As far as population risk vs individual risk: although the CTA is many times more radiation, the amount of radiation is still fairly low. So the risk to any individual is low, but if millions of people get CTA, then some will inevitably develop adverse consequences.

It's like buying two lotto tickets instead of one. You double your chances, but so what? Your chances are still less than tiny. But when millions buy tickets, some will get a hit.

These articles were meant to discourage CTA as a screening tool, and that by definition is talking about population risk.

They made the same warnings about whole-body CT some years ago, when yuppies were doing that as a trend.
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367994_tn?1304957193
>>  I don't believe it has anything to do with the radiation factor... (I am and was referring to clear images, clear enough to make a diagnosis.  If the heart rate cannot be lowered to 62 or below, the test will be inconclusive (almost always).

I believe the equipment controlling parameters for ct scan 64 slice are amps not voltage (volts remain static at AC 120).... Data from a scanner (64 slice) is detector collimation of 64, 0.625 mm, total z-axis coverage of 40 mm per rotation, gantry rotation speed of 0.35 s, tube voltage of 120 kV, a pitch of 0.20–0.26, and ECG modulated tube current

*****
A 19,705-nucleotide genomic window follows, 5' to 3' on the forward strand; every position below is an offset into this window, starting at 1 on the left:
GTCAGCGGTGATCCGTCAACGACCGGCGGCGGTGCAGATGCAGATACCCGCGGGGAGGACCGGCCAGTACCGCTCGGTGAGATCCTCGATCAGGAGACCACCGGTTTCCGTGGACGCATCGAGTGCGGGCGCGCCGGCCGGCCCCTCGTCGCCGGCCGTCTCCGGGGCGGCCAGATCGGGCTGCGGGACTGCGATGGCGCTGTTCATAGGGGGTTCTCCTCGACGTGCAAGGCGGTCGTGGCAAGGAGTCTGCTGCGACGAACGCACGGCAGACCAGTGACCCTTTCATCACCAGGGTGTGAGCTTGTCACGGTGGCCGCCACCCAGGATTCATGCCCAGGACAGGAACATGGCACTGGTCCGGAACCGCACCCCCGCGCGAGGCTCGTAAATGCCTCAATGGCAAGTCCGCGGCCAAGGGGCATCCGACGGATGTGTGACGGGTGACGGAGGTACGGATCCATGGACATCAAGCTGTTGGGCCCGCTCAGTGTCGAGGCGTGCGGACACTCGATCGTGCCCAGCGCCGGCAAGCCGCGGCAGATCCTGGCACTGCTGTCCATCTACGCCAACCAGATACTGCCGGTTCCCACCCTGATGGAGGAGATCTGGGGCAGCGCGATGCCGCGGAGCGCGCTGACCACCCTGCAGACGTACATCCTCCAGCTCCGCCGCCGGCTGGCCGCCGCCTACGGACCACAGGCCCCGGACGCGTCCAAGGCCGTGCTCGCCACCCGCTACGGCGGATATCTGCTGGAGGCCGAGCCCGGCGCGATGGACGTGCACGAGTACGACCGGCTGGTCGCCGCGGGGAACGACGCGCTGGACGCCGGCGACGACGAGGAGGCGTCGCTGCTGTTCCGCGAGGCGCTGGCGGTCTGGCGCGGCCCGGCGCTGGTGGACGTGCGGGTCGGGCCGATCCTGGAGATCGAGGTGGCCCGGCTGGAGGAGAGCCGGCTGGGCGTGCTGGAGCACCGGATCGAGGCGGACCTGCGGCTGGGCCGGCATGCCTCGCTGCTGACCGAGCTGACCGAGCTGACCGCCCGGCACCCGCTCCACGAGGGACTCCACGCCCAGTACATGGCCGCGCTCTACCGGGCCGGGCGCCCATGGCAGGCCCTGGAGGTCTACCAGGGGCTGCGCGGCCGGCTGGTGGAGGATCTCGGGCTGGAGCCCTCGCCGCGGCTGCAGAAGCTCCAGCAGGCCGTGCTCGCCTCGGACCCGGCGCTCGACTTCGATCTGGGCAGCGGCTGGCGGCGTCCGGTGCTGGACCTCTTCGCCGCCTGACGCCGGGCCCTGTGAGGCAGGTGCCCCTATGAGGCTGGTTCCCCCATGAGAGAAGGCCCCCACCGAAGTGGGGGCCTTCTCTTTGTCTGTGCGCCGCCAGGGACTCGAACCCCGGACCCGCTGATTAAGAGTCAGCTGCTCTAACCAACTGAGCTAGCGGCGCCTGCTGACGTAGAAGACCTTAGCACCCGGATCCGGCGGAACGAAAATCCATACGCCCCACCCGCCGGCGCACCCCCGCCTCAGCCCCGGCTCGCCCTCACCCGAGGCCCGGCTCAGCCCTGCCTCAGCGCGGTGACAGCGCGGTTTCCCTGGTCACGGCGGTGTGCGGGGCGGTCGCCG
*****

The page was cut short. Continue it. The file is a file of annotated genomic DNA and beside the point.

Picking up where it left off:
ranging from 88 to 228 mAs.

The 2 techniques (SPECT Ct scan) the results are not interchangeable regarding LV volumes, myocardial mass LVEF and LV functional parameters as determined by
64-slice CT agree over a wide range of clinically relevant values with gated SPECT.

You haven't made a case regarding radiation vs. fast heart rate for clarity of images from a CT 64 slice.  Radiation is coming less of an issue with 64 slice and less so with 128 slice.